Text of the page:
I wanted to re-open this question, because we have been working with Microsoft on this issue.  I had Posted this question twice here at Experts Exchange, and had not had any luck with a resolution.  I do appreciate everyone's help, and wanted to offer the informaiton we found from Microsoft in case any other users out there ever come across this problem.

This is Microsoft's suggestion.

1. Change the registry key KEY_LOCAL_MACHINE\SOFTWARE\Microsoft\ Windows NT\CurrentVersion\Winlogon\cachedlogonscount from 10 to 1
2. Reboot and log in as the user

Some background on this setting:

Determines how many user account entries Windows saves in the logon cache on the local computer. Windows saves the user account data that is used to log on to the computer so the data can be used if the user's domain controller is unavailable.
If the value of this entry is 0, Windows does not save any user account data in the logon cache. In that case, if the user's domain controller is not available and a user tries to log on to a computer that does not have the user's account information, Windows displays the following message:
"The system cannot log you on now because the domain <Domain-name> is not available."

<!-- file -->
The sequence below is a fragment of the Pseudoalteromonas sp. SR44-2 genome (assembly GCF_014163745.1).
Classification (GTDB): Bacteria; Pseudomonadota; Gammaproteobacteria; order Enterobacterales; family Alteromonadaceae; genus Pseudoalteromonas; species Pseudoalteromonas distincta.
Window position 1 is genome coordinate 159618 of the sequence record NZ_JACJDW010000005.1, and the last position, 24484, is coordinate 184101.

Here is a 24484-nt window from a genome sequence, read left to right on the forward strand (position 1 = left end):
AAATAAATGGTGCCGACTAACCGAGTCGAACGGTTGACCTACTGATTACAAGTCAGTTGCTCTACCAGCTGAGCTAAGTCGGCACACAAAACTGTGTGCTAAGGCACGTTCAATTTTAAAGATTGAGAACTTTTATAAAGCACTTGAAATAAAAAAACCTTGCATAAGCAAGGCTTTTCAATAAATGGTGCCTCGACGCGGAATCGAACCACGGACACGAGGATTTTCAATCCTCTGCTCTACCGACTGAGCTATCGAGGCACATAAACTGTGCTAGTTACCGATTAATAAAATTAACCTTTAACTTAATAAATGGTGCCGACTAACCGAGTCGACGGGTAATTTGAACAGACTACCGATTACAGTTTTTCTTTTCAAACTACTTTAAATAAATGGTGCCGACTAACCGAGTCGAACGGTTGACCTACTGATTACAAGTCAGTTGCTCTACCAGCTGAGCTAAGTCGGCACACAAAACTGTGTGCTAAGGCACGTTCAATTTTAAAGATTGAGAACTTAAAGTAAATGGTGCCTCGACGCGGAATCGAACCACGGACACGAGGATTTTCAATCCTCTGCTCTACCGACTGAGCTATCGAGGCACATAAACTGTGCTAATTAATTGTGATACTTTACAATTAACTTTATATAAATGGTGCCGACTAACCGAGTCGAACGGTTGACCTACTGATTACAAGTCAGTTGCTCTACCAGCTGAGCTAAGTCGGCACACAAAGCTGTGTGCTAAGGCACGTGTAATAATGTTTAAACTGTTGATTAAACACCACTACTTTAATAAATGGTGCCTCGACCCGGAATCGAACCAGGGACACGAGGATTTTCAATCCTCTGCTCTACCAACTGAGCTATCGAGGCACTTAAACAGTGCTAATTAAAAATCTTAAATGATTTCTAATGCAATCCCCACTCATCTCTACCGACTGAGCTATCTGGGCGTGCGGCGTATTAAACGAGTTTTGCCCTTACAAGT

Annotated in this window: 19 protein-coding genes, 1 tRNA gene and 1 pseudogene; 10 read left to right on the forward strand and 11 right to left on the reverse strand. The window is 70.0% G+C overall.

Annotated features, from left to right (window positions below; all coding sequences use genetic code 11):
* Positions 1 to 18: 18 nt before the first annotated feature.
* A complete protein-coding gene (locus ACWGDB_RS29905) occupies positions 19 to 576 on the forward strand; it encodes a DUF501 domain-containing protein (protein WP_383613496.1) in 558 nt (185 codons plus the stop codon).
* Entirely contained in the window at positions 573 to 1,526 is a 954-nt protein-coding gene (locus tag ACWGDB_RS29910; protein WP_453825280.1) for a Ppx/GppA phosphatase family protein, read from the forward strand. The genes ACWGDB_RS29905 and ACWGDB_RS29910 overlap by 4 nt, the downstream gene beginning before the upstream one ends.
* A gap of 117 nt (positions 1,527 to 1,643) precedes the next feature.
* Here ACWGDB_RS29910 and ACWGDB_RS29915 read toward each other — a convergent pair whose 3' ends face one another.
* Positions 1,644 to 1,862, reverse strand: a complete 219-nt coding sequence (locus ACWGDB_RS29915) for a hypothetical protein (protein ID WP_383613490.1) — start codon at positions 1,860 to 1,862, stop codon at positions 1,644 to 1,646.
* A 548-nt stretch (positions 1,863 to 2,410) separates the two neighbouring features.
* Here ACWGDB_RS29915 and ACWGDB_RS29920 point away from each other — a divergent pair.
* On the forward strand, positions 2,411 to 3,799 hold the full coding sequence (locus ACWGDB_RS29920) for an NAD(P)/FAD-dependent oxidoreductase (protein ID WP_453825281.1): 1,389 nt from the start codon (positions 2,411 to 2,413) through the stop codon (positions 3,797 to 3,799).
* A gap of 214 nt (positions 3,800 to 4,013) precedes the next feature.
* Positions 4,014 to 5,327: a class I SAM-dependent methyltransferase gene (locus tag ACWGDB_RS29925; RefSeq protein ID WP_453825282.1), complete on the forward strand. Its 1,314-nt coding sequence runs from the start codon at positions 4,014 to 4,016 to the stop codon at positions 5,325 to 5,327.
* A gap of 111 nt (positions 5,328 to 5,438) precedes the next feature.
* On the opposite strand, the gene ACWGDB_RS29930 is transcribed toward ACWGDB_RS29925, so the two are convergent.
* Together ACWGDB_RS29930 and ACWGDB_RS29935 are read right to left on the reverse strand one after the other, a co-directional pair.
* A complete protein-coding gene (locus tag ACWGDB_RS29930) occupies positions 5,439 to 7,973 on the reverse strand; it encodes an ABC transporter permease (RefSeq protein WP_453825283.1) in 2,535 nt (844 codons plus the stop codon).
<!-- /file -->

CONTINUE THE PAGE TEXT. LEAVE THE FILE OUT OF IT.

I will post whether or not this fully fixed our issue.

Hi, it's me again.
Have you looked into if it is a duplicate SPN issue:
There is a related post here:

I should mention, I find Method 2 in the M$ article to be the easiest.
Your help has saved me hundreds of hours of internet surfing.

We will check it out and post the results.  Thanks!

Changing the setting in Group Policy for cachedlogons from 10 to 1 works on the Desktop workstations.  We are not implementing this on laptops though for the obvious reasons.

Our server team is still researching the servers as suggested by Pber above.

Unfortunately over the past few days, we are starting to get repeat offenders even with the registry key changed.  I guess we are back to the drawing board....
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I couldn't figure out why M$ suggest that setting, it didn't seem like it would work on your problem.  Sorry it didn't solve it though.
Any success on the SPN front?
I'm not sure if this is related, but I'll mention it as we've had Kerberos issues in certain scenarios.  By default, when a user logs on they it will attempt a Kerberos negotiation using the UDP protocol first.   The problem with UDP is if the packets fragement and get received in the wrong order, the Kerberos negotiation fail.  It drops down to NTLM authentication and sometimes logons take a long time because of retries.
We've seen this with specific users with large number of group memberships resulting a tokens being larger than the default MTU size of 1500 bytes.  This might explain some of your results that some users work and other don't on the same machine.  We've also seen this with users authenticating across firewalls.  
We fixed our issues like this by forcing Kerberos to use TCP instead of UDP.  This M$ article goes into some background and how to change it.
The nice thing, is you can change this setting on a few machines and test.  We ultimately went the GPO path after we proved our results.  I believe in Vista and 2008, they implemented a newer RFC spec for Kerberos which already forces Kerberos to use TCP.